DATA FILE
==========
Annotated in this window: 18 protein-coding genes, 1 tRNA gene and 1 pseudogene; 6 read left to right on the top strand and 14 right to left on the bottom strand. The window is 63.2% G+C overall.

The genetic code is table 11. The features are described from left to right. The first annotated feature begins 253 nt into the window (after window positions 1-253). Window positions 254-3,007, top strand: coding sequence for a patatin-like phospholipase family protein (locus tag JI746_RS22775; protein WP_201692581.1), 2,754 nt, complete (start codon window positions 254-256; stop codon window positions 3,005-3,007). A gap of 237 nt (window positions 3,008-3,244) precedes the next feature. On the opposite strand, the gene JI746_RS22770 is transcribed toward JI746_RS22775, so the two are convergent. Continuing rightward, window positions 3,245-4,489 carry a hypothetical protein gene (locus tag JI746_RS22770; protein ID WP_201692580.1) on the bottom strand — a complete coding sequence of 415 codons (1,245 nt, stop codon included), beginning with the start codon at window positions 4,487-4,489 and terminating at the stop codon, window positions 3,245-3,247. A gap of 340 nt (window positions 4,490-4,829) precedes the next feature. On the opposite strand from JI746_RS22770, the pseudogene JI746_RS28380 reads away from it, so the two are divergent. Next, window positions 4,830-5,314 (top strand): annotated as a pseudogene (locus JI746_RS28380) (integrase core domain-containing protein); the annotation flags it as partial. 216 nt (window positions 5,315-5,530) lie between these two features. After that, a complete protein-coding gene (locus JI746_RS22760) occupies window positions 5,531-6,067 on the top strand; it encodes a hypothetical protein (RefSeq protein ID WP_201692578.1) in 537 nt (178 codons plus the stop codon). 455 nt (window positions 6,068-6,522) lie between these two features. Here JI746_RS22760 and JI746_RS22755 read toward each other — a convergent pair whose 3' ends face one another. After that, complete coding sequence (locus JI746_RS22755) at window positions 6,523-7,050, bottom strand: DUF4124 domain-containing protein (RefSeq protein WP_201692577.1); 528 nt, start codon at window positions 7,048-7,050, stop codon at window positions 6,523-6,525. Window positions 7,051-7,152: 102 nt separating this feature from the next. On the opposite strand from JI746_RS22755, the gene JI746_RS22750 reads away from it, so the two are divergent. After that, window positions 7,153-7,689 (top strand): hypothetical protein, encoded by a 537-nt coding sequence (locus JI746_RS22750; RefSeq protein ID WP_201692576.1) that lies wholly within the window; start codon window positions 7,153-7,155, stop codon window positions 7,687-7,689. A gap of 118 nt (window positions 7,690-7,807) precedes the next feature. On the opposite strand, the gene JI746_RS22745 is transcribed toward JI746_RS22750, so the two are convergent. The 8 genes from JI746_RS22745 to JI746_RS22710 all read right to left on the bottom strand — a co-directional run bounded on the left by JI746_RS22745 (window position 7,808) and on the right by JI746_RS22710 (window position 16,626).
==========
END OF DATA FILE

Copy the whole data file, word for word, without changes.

Annotated in this window: 18 protein-coding genes, 1 tRNA gene and 1 pseudogene; 6 read left to right on the top strand and 14 right to left on the bottom strand. The window is 63.2% G+C overall.

The genetic code is table 11. The features are described from left to right. The first annotated feature begins 253 nt into the window (after window positions 1-253). Window positions 254-3,007, top strand: coding sequence for a patatin-like phospholipase family protein (locus tag JI746_RS22775; protein WP_201692581.1), 2,754 nt, complete (start codon window positions 254-256; stop codon window positions 3,005-3,007). A gap of 237 nt (window positions 3,008-3,244) precedes the next feature. On the opposite strand, the gene JI746_RS22770 is transcribed toward JI746_RS22775, so the two are convergent. Continuing rightward, window positions 3,245-4,489 carry a hypothetical protein gene (locus tag JI746_RS22770; protein ID WP_201692580.1) on the bottom strand — a complete coding sequence of 415 codons (1,245 nt, stop codon included), beginning with the start codon at window positions 4,487-4,489 and terminating at the stop codon, window positions 3,245-3,247. A gap of 340 nt (window positions 4,490-4,829) precedes the next feature. On the opposite strand from JI746_RS22770, the pseudogene JI746_RS28380 reads away from it, so the two are divergent. Next, window positions 4,830-5,314 (top strand): annotated as a pseudogene (locus JI746_RS28380) (integrase core domain-containing protein); the annotation flags it as partial. 216 nt (window positions 5,315-5,530) lie between these two features. After that, a complete protein-coding gene (locus JI746_RS22760) occupies window positions 5,531-6,067 on the top strand; it encodes a hypothetical protein (RefSeq protein ID WP_201692578.1) in 537 nt (178 codons plus the stop codon). 455 nt (window positions 6,068-6,522) lie between these two features. Here JI746_RS22760 and JI746_RS22755 read toward each other — a convergent pair whose 3' ends face one another. After that, complete coding sequence (locus JI746_RS22755) at window positions 6,523-7,050, bottom strand: DUF4124 domain-containing protein (RefSeq protein WP_201692577.1); 528 nt, start codon at window positions 7,048-7,050, stop codon at window positions 6,523-6,525. Window positions 7,051-7,152: 102 nt separating this feature from the next. On the opposite strand from JI746_RS22755, the gene JI746_RS22750 reads away from it, so the two are divergent. After that, window positions 7,153-7,689 (top strand): hypothetical protein, encoded by a 537-nt coding sequence (locus JI746_RS22750; RefSeq protein ID WP_201692576.1) that lies wholly within the window; start codon window positions 7,153-7,155, stop codon window positions 7,687-7,689. A gap of 118 nt (window positions 7,690-7,807) precedes the next feature. On the opposite strand, the gene JI746_RS22745 is transcribed toward JI746_RS22750, so the two are convergent. The 8 genes from JI746_RS22745 to JI746_RS22710 all read right to left on the bottom strand — a co-directional run bounded on the left by JI746_RS22745 (window position 7,808) and on the right by JI746_RS22710 (window position 16,626).